Friday, January 23, 2009

The Rural Coverage Problem

In Defense of Abandoning the Red States

The NY Times criticizes Obama's plan to increase broadband penetration through public spending, since better broadband is already on the way without government intervention (via tech improvements like DOCSIS 3.0).

Running a new fiber-optic cable to every American home may well increase competition in broadband providers, but it isn’t needed to deliver high-speed Internet service. Current cable modems use just one of the more than 100 channels on a typical cable system and can often offer speeds of 16 megabits per second or more. The next generation of modems, using a technology called Docsis 3, allows several of those video channels to be combined to offer what ultimately can be Internet service as fast as 1 gigabit per second — 10 times faster than is offered in Japan, which generally is regarded as having the fastest broadband infrastructure.
This read like deja vu. Not long ago, Cringely wrote:
Ten years ago, the United States had the fastest and cheapest residential Internet service in the world. Today U.S. residential Internet service, especially broadband, is among the slowest and most expensive. ... [B]andwidth has not been lacking for U.S. cable ISPs, which typically devote to Internet service the bandwidth of one analog channel... By adding a second data channel... cable ISPs have plenty of aggregate bandwidth at their disposal...
DSL Reports criticizes the NY Times editorial. DSL Reports gives a few obviously bad reasons why the NY Times editorial is wrong, and one subtly bad reason.

Bad Reason Number 1) Japanese carriers already have fiber lines as fast as DOCSIS 3.0, so it's not so hot.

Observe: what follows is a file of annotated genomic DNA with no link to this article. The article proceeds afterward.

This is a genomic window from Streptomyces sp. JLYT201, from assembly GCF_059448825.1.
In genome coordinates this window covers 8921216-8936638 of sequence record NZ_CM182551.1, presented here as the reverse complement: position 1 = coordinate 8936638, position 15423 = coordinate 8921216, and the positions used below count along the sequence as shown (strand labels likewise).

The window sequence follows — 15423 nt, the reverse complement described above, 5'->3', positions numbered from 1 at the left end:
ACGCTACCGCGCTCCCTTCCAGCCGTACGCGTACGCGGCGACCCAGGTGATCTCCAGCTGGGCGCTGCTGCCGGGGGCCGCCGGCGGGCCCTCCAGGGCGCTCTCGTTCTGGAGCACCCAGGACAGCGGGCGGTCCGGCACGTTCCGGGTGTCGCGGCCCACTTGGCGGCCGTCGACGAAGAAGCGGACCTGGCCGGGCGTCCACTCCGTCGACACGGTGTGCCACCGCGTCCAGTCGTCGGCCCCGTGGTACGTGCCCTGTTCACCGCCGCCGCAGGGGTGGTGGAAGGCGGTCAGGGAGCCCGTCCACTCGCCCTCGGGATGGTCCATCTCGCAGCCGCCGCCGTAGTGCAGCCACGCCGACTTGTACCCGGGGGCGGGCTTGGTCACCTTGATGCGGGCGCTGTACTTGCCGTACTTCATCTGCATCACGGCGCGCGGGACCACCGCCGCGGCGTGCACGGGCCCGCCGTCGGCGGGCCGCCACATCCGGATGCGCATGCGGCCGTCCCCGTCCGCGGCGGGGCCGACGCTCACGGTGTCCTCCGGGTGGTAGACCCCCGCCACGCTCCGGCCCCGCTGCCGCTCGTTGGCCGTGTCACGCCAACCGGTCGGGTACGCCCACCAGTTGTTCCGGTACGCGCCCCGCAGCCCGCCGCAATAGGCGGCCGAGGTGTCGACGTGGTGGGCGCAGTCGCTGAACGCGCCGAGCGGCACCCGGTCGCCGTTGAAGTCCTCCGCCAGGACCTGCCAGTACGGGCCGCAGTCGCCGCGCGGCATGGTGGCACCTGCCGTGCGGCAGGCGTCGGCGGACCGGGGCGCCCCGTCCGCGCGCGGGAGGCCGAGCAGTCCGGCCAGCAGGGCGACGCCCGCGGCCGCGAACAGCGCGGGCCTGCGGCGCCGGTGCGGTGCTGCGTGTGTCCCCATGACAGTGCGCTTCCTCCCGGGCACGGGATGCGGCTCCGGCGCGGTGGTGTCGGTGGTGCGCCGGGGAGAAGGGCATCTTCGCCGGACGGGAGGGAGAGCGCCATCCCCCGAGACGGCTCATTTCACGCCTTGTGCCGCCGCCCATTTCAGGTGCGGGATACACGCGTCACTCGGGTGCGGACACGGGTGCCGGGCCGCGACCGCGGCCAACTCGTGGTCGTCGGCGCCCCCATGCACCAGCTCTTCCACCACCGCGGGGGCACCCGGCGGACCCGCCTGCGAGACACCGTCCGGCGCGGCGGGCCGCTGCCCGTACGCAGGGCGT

Japan is a global leader in fast and cheap internet. If we're talking about developments that make us merely "as good as" Tokyo or even those upstarts in Seoul, consumers won't feel slighted by government.

Bad Reason Number 2) DOCSIS 3.0 will be prohibitively expensive under Comcast.

Competition will pull this price down over time, and the lower tiers will benefit simultaneously. Right now, AT&T will give you 8 Mbps internet where I am for $40 or $50 per month. The 1.5 Mbps offering is $10 cheaper, and the 768 Kbps offering is $10 cheaper than that. When DOCSIS 3.0 rolls out, we'll see the same price tiers, but probably for 50 Mbps, 25 Mbps, and 10 Mbps (albeit AT&T will probably lose out to Time Warner). Most cable internet subscribers will see the changes sooner than later, since the physical upgrade costs are not prohibitive.

Bad Reason Number 3) Comcast will be using this technology to mask aggressive throttling and capping on its subscribers.

Throttling and capping aren't so new. If anything, the caps and throttles will become less of a problem over time.

The most complex complaint with the NY Times editorial deals with broadband penetration of rural areas, which will lag radically behind in this new high speed era.

No surprise here. This "new high speed era" is just like the last high speed era, and the any speed era immediately before that. Rural penetration lags behind with every advance of technology. The reason is simple: Rural amenities are HARD.

Delivering services to 100 people is just easier the closer those people live to one another.

As much as this bodes poorly for a Kansas resident like myself, I'm not so sure urban prioritization is such a bad thing. People in rural areas should lag behind here a bit, because every dollar spent helping one rural citizen get "equal access" to the internet could get 10 people in the city "better access" to the internet.

If you can help far more people far more quickly, or fewer people more slowly, which should you do? The ethics aren't difficult here. Push for bleeding edge technological deployment in the most densely populated areas and letting people in rural areas catch up as they can and we will help more people to a greater degree.

Rural areas are emptying anyway. The cheapest way to get everyone connected might just involve a little relocation assistance.